What are the vows?
    The participant takes vows of chastity, poverty, stability of place, and obedience.

    Why would one do such a thing?
    There are many reasons! The opportunity to serve Christ and His Church in the context of daily prayer, work, and a close church community is a major incentive. Living in one of the most beautiful places in American isn’t so bad either.

    [​IMG]
    This is one of the many beautiful views found around Lake Almanor.

    What does a Lindisfarne participant do?

    One does whatever is needed by the Church and Academy with consideration to the participant’s strengths and weaknesses. Many of the regular jobs include: office management, education (teachers as well as aides), computer graphics and design of print and web media, video production, outdoor recreation, public relations, publishing, child-care, and sewing.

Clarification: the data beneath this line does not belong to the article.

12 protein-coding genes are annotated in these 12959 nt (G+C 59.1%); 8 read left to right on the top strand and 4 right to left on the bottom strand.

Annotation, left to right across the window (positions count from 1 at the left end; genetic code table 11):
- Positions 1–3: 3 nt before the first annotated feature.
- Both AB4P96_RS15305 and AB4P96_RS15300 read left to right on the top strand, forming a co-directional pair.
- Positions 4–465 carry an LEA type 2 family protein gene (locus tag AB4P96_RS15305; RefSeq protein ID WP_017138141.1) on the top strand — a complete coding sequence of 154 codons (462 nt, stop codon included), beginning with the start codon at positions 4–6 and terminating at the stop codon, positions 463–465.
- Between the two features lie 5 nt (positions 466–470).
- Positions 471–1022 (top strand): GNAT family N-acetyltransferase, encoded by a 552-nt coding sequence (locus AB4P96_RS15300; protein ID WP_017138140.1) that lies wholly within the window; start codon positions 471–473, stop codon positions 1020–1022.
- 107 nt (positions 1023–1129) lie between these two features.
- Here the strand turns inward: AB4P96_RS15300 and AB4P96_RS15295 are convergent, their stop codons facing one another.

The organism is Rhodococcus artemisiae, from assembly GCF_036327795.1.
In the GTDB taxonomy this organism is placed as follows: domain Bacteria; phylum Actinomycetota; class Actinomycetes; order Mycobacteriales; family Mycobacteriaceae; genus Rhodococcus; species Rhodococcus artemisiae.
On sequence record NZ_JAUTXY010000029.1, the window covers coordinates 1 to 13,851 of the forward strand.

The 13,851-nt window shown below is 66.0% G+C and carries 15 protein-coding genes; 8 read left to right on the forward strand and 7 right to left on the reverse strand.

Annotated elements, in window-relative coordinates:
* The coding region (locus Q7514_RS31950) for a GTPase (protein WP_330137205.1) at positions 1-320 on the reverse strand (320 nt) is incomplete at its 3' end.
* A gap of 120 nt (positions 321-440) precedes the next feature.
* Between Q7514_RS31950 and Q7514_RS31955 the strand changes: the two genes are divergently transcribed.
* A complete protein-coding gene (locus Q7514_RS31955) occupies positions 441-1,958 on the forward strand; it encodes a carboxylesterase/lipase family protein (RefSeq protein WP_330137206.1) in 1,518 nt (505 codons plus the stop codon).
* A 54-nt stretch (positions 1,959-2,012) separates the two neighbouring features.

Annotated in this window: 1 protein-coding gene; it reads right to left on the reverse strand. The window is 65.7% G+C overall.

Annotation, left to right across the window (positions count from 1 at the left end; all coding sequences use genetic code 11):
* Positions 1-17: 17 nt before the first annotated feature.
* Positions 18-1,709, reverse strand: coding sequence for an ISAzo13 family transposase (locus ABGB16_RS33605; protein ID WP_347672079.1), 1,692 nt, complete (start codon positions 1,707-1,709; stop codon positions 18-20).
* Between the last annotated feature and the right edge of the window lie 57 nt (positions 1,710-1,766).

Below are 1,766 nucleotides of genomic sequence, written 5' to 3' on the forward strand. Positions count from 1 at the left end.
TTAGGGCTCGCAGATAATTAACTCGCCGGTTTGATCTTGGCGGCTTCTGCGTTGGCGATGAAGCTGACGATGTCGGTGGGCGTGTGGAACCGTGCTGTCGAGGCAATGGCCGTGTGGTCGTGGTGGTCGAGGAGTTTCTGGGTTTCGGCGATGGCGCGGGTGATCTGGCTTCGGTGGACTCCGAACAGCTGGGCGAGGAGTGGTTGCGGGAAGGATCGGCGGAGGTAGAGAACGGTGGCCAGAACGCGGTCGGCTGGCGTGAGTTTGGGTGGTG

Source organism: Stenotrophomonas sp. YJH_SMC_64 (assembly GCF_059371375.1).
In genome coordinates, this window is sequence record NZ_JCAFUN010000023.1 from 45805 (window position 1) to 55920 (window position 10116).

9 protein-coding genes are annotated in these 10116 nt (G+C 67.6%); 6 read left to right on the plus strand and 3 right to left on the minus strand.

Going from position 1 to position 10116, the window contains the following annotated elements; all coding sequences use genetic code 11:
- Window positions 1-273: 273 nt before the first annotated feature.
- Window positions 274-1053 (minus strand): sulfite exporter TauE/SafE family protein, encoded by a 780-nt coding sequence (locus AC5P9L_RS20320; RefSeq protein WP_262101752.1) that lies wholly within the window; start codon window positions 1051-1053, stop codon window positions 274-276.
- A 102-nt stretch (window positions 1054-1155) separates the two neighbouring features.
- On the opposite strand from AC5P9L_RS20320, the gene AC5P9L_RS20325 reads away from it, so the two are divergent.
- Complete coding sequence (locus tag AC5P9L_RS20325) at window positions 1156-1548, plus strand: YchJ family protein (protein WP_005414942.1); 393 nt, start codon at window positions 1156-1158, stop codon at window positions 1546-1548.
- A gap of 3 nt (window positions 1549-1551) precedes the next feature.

This sounds like a great opportunity for spiritual growth. Where can I get more information?

    Email the Priest in Charge at: bfoos@standrewsalmanor.org.
     
  9. anglican74

    anglican74 Well-Known Member Anglican

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    Beautiful location fatherfoos. Cn you tell me more abut the church and academy and this program they are sponsoring? I've harbored interest in retreats of some kind myself.
     
  10. fatherfoos

    fatherfoos New Member